Have you signed up for the weekly roundup of The Conversation network’s coverage of events in Ukraine. Now might be a good time to do so. Reports coming out of the country are of sudden, rapid and deep advances by the Ukrainian army in the Kharkiv region in the north-east, where a counteroffensive has taken Russian forces by surprise. It comes hot on the heels of what appeared to be a push in the Kherson region in the south. Analysts are speculating that one of the reasons Ukrainian troops are meeting less resistance around Kharkiv is that the Russian military command moved troops and equipment south to the Kherson region to meet the anticipated challenge there.

It looks like this is now the most significant phase in the war since Russia’s aborted attempt to capture Kyiv earlier this year, and indicates that arms supplied by NATO countries may be playing a key role in helping the Ukrainians break the deadlock and repel the invading forces. What will it all mean for Putin, still popular at home, his proxies, ordinary Ukrainians and the international economy? Subscribing to Ukraine Recap, published every Thursday, is one way to stay abreast of the latest expert analysis. As with all our emails, it delivers informed content by researchers that is free to read and republish.

And stay with us this week for continued coverage of the accession of King Charles III, who has become Head of the Commonwealth as well as the head of state of the UK and more than a dozen other independent countries.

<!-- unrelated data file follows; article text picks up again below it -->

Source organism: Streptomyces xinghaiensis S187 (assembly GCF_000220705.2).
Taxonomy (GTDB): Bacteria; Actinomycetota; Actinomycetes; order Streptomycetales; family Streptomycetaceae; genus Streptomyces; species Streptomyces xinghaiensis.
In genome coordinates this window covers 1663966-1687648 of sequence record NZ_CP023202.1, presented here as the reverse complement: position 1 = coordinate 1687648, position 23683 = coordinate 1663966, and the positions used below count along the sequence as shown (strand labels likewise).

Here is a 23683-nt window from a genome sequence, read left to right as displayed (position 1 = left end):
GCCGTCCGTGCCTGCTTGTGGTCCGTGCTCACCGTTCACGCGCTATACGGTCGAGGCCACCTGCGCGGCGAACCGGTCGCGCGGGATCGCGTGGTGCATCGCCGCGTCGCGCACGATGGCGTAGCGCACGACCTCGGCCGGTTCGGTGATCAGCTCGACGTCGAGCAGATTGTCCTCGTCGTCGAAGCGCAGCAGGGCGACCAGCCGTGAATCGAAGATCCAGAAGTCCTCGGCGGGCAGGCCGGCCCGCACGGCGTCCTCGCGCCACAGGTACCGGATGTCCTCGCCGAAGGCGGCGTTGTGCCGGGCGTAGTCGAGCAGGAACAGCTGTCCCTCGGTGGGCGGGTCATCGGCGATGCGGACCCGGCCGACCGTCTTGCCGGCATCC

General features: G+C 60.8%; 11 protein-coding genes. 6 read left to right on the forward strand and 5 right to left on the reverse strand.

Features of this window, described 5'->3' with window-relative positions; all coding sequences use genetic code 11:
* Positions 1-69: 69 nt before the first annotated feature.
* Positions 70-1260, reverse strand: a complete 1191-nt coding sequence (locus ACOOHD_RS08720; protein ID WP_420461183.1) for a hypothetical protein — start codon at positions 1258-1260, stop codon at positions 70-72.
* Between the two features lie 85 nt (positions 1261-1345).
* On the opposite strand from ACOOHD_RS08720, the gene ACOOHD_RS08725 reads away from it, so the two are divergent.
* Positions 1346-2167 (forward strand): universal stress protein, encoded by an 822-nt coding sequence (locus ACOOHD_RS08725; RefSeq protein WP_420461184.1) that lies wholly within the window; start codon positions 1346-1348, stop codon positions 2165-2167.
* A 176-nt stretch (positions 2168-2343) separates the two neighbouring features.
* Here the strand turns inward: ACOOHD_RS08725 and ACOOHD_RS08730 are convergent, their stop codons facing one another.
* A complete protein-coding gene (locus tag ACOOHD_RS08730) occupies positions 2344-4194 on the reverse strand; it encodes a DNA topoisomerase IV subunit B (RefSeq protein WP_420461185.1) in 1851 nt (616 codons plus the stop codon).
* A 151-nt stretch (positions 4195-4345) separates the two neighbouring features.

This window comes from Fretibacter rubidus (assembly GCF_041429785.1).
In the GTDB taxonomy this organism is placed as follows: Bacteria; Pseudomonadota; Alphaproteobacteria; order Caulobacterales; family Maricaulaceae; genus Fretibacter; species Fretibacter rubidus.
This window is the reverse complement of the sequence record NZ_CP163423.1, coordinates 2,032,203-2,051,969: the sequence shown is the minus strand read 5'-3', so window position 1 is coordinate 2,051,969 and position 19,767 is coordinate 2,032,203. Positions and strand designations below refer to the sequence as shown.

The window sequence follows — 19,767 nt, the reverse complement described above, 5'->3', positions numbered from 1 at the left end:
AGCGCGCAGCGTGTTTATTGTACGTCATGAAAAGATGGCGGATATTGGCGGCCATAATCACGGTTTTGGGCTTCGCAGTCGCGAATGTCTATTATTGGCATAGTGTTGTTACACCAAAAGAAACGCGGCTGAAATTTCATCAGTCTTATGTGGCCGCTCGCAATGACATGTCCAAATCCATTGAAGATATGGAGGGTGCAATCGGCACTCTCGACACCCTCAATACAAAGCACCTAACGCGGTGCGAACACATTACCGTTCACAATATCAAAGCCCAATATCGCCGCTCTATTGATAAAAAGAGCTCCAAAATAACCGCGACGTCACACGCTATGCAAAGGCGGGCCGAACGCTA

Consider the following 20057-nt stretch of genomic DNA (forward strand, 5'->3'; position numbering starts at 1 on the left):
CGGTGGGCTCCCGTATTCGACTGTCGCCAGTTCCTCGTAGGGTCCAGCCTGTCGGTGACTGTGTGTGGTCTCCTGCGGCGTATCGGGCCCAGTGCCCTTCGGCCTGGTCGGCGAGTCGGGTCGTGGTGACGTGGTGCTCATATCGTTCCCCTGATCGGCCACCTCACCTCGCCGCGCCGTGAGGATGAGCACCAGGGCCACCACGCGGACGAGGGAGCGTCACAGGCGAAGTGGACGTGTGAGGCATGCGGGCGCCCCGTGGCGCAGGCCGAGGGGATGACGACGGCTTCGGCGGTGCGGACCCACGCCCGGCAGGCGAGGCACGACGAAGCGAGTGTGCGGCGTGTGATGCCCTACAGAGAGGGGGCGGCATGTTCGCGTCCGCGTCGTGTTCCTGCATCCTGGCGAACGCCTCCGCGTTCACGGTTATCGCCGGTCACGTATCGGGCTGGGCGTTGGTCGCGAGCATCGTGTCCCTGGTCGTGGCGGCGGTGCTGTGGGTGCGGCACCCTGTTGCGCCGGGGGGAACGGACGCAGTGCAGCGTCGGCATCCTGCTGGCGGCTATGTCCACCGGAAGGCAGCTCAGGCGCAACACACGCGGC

Jonathan Este

Associate Editor, International Affairs Editor

EPA-EFE/Sergei Bobelyv/Sputnik/Kremlin pool

Ukraine recap: Putin remains popular at home, unlike his puppet rulers in occupied regions

Jonathan Este, The Conversation

Some of the key articles from our coverage of the war in Ukraine over the past week.

A copy of the VOC’s registers for April 1789. These daily registers contained rich detail - including about the weather. Tracing History Trust

Climate change: colonial diaries in South Africa are helping scientists reconstruct weather patterns of the past to protect against future events

Stefan Grab, University of the Witwatersrand

A project to transcribe Dutch colonial records of the weather in Cape Town can benefit modelling of future climate scenarios and assist in forecasting weather now.

These ‘islands’ are on the move. Martin Nissen

Ghost islands of the Arctic: The world’s ‘northern-most island’ isn’t the first to be erased from the map

Kevin Hamilton, University of Hawaii

The new discovery echoes a mission in 1931, when a five-day zeppelin flight sent robots to the stratosphere and redrew the maps of the high Arctic.

What to expect from the reign of King Charles III

Stephen Clear, Bangor University

The new king had a reputation for meddling when he was Prince of Wales but has recognised that cannot continue in his new role.

Queen Elizabeth: monarch who had to adjust to the shift from Empire to Commonwealth

Roger Southall, University of the Witwatersrand

Queen Elizabeth adjusted with aplomb and good grace – personally and as monarch – as countries achieved their independence from Britain.